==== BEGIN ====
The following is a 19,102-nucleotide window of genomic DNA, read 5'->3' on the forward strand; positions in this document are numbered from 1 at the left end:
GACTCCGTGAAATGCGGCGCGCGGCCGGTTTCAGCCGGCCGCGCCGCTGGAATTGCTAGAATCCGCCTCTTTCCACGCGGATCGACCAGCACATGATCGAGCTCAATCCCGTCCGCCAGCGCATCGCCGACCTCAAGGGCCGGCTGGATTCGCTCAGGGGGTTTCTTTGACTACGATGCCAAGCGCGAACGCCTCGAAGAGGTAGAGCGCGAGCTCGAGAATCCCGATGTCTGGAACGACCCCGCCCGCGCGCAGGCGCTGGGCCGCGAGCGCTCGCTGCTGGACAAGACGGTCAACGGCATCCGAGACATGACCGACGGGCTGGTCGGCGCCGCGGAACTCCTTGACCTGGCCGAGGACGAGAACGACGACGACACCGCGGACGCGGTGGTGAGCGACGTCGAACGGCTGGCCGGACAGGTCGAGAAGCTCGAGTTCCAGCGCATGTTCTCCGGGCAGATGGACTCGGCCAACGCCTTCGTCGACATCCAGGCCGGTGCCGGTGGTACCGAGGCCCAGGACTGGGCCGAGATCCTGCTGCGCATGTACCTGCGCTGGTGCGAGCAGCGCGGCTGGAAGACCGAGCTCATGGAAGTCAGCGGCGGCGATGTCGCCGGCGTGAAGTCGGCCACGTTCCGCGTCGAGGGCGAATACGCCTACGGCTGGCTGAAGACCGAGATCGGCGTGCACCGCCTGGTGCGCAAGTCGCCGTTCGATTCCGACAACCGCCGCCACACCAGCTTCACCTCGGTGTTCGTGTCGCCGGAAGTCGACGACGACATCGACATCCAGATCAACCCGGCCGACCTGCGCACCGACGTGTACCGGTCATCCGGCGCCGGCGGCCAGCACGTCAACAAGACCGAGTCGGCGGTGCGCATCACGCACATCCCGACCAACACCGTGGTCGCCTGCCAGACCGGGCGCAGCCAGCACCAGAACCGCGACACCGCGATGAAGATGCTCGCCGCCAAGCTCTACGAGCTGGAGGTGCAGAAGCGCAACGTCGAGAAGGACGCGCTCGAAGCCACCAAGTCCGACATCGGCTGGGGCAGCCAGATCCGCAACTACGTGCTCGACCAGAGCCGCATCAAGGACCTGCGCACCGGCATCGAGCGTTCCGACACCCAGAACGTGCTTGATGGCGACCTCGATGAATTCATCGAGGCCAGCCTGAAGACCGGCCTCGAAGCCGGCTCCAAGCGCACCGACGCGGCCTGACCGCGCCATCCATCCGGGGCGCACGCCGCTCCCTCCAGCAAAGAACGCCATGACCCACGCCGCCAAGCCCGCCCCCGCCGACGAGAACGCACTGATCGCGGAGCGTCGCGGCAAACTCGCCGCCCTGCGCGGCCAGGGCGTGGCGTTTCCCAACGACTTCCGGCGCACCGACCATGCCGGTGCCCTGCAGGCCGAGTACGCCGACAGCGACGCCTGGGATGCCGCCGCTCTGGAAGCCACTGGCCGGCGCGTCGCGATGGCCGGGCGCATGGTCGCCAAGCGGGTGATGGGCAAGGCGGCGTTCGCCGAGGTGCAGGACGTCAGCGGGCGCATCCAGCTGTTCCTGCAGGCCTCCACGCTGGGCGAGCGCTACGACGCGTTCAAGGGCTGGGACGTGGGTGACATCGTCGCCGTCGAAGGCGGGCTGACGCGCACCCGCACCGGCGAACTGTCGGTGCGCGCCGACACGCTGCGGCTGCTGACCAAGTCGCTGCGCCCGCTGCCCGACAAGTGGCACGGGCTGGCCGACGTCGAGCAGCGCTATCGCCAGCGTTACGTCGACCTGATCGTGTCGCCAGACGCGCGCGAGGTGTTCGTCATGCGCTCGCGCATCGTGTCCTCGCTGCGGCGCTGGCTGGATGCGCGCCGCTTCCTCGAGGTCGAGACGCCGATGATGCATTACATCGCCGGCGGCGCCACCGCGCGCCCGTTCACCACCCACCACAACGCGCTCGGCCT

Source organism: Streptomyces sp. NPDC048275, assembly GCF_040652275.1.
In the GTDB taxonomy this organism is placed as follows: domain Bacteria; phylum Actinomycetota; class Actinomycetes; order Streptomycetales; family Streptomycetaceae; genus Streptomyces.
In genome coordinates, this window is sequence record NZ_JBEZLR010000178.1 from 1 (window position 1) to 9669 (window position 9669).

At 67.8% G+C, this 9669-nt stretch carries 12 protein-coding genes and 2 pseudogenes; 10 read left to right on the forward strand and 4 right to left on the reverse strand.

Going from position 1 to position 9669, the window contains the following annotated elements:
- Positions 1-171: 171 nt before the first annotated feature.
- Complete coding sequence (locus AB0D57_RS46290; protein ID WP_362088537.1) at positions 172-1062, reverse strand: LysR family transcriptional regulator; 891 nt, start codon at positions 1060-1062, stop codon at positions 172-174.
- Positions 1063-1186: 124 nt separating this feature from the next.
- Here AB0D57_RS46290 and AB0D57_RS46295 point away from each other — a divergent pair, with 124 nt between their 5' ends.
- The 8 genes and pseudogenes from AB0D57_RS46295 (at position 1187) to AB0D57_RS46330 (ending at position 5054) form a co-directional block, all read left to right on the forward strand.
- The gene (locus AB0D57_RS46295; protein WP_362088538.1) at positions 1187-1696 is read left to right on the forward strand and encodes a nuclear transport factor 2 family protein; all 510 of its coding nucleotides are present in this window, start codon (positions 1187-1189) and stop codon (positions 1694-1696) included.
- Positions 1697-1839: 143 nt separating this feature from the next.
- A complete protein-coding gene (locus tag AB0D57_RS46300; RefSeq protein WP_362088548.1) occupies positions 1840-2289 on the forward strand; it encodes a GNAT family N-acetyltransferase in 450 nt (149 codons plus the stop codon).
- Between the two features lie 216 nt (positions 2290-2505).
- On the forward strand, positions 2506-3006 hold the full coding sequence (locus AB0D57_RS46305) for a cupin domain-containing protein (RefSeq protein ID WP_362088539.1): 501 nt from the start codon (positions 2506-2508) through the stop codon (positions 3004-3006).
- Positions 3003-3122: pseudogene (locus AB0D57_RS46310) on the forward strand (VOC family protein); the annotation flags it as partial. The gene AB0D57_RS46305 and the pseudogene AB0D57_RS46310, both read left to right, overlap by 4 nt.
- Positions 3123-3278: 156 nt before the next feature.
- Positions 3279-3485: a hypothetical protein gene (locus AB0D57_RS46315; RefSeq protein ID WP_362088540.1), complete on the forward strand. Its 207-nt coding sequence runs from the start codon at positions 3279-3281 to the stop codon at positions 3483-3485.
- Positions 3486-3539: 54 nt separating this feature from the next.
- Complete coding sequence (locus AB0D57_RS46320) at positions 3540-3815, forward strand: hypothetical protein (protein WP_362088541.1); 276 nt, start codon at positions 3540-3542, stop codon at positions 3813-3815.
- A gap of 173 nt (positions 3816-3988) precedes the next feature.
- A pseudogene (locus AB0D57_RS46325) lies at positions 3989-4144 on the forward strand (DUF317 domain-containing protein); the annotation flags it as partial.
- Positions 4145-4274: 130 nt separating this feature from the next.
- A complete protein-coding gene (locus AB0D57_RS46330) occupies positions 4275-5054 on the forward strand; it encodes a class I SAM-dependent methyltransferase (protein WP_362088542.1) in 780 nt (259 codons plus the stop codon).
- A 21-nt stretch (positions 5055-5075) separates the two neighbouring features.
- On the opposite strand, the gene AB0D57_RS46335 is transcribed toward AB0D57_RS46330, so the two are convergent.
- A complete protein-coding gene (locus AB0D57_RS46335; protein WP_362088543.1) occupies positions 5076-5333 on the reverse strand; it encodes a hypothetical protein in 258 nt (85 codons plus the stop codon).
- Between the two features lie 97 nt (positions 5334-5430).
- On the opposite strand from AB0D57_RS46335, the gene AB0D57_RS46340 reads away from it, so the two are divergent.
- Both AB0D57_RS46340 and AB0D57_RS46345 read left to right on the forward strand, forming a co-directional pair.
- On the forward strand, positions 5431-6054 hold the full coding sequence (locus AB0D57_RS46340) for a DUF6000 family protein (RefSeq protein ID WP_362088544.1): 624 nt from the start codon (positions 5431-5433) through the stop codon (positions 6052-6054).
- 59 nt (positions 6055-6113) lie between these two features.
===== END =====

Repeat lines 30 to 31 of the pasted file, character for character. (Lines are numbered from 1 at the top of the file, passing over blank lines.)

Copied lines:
- Between the two features lie 97 nt (positions 5334-5430).
- On the opposite strand from AB0D57_RS46335, the gene AB0D57_RS46340 reads away from it, so the two are divergent.